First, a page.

Memoirs of a Dissociative Youth

By Dan Morey

Every week in group therapy we are encouraged to share what is generally referred to as life experience.  The idea is to diffuse individual psychoneurotic sufferings by creating an atmosphere of empathy—rejoice with them that do rejoice, and weep with them that weep, as it were.

Unfortunately, the notion of life experience has always been a bit tricky for me, owing to the permeability of certain mental boundaries that in normally functioning brains serve to keep separate reality (physical-world sensory phenomenon) from that fantastical alternate dimension where one is readily convinced that a simple Morris chair isn’t a simple Morris chair at all, but is, in fact, a grotesque dwarf who wants very badly to sodomize one in some diminutive fashion.

Consequently, as I share my experiences with the group, Dr. Boylan invariably interrupts me with: “The truth please, Mr. Moreau.  No one benefits from this absurd dissembling of yours.”  And I do my best to accommodate him, though on certain days, as I reflect on my past, I see nothing but dwarves (so to speak), and am utterly unable to judge them on the basis of their materiality.  It is only on the good days—days when my mind is ordered and capable of differentiating Morris chairs from dwarves—that I can confidently paint for the group an honest portrait of my turbulent youth.  On one such recent occasion I began my story with the following introduction:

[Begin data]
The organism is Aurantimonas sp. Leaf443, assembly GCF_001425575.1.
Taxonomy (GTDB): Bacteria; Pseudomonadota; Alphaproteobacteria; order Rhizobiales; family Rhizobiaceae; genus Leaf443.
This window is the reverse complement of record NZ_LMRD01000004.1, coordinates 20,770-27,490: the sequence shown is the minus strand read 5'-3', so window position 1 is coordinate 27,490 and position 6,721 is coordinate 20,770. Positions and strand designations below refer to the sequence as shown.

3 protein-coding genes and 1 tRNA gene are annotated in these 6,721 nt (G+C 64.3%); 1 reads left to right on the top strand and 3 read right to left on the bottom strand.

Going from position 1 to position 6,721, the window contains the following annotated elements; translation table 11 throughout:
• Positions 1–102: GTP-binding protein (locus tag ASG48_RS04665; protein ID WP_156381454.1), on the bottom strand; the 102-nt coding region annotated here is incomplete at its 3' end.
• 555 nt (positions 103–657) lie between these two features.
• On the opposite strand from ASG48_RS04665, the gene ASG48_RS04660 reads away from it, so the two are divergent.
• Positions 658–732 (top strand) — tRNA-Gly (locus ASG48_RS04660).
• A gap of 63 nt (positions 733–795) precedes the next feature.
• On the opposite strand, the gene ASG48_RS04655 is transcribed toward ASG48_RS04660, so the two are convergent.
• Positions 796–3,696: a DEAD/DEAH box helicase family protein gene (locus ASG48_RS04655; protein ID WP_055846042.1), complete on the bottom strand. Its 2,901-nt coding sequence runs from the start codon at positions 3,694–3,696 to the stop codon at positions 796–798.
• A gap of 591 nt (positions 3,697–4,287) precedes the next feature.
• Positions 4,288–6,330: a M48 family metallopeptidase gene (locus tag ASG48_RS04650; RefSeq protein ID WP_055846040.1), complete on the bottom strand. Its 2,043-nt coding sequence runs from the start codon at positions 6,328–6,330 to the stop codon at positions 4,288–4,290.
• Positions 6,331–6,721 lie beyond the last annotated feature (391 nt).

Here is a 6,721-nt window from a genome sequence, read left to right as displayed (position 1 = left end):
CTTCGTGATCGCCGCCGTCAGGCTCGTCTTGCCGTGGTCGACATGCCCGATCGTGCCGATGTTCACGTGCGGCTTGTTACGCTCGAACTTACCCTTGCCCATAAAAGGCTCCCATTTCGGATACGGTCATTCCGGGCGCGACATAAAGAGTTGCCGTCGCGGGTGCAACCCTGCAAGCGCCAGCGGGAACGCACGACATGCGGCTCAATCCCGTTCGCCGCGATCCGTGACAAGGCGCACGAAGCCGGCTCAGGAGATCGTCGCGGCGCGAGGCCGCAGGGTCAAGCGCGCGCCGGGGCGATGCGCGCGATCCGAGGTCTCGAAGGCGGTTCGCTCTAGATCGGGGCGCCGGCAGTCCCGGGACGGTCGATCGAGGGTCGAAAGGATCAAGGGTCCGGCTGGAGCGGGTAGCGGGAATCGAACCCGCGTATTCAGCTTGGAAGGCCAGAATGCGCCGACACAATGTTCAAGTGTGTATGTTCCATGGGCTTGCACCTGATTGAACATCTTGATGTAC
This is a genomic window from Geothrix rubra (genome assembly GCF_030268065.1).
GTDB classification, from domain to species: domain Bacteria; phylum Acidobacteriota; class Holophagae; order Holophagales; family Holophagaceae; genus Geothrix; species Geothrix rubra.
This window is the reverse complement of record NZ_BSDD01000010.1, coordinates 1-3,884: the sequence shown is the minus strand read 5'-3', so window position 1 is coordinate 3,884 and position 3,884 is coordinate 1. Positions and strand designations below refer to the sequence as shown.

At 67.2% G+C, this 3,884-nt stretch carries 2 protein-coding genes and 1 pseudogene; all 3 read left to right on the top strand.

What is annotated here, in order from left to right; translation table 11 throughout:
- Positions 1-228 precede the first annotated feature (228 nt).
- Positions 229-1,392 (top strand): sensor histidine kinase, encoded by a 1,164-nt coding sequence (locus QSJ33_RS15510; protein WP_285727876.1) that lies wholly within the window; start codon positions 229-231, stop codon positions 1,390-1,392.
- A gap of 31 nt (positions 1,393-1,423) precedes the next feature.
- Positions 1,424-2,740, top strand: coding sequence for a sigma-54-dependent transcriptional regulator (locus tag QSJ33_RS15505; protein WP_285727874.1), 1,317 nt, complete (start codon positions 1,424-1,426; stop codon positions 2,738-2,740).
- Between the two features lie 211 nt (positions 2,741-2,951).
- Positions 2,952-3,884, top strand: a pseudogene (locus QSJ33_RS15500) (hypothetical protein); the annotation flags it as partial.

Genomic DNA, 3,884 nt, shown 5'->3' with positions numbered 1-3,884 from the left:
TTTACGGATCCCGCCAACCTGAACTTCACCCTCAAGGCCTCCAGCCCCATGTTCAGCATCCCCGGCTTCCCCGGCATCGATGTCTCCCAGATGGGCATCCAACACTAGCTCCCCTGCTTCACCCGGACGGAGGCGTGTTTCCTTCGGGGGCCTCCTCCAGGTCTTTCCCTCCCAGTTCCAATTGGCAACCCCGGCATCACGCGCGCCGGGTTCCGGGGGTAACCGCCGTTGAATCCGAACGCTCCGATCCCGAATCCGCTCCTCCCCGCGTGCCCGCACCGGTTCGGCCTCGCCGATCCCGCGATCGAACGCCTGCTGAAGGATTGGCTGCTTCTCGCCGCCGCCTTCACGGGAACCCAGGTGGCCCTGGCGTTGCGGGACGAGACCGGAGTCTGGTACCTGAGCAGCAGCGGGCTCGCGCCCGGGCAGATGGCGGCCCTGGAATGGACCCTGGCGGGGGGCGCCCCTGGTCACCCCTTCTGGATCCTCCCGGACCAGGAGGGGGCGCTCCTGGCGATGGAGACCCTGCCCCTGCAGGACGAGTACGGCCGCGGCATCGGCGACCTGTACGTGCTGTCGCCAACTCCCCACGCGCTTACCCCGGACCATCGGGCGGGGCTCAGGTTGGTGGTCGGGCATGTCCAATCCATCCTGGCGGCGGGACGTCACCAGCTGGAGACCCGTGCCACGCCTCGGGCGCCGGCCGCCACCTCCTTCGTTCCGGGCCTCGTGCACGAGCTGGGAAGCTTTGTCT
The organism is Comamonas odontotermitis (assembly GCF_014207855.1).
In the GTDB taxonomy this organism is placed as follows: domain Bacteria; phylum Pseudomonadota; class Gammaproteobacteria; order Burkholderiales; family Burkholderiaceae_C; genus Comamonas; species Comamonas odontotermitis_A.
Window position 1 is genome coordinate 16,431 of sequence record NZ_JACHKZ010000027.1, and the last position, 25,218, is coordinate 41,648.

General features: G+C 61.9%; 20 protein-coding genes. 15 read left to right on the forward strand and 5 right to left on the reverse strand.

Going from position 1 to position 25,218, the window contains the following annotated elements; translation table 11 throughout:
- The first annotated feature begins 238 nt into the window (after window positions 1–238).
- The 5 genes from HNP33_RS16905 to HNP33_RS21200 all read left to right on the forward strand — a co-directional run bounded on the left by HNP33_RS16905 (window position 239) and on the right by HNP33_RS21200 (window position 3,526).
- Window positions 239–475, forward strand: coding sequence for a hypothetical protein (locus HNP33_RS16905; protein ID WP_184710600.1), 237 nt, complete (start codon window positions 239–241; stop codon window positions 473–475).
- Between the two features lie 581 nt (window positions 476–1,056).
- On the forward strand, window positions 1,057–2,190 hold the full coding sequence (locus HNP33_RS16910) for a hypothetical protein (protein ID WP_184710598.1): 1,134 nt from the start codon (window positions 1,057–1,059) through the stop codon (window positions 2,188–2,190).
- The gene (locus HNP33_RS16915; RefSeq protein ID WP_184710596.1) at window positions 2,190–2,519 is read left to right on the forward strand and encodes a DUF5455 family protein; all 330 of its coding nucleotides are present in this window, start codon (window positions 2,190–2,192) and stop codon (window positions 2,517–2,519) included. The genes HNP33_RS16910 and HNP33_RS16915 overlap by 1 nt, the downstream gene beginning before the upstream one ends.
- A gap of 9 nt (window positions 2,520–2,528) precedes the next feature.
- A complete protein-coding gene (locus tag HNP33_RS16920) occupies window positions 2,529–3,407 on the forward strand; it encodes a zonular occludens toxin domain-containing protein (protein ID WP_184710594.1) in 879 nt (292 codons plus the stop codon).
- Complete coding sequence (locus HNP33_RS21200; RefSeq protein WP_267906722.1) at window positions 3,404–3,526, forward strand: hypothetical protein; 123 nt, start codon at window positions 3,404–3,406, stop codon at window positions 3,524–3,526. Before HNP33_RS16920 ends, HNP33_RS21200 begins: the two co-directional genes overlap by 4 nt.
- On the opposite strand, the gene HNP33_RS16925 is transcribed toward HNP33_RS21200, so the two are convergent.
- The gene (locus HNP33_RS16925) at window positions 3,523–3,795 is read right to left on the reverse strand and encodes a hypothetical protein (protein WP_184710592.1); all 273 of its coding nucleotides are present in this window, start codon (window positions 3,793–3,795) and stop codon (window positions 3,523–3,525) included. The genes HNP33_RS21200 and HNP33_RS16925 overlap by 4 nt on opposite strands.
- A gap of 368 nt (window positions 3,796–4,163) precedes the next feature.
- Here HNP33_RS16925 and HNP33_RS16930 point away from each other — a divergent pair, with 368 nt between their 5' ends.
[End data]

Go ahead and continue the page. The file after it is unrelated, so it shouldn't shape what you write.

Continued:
“When I was seventeen my mother and father had their throats pawed open and partially digested by a dyspeptic Rottweiler.” Continue reading

They See Us

By Margaret Kramar

“What was that?”

Lydia bolted up in bed, hearing the music again: tinny, distant, like Big Band music from the 1920s played in a darkened theatre. A radio maybe, but now it completely faded out. She strained to hear it. Nothing.

“Did you hear it?” Her husband didn’t answer, just breathed in measured cadences. He always seemed to be asleep when she heard it. But she knew that if Steve weren’t asleep, it wouldn’t have played. She sighed and nestled down into the covers, relaxing into his warmth, snuggling into the bedroom of the old farmhouse encircled by tall pines that reached way up into the heavens. Even in the darkness, the enchantment of these old green wizards was palpable.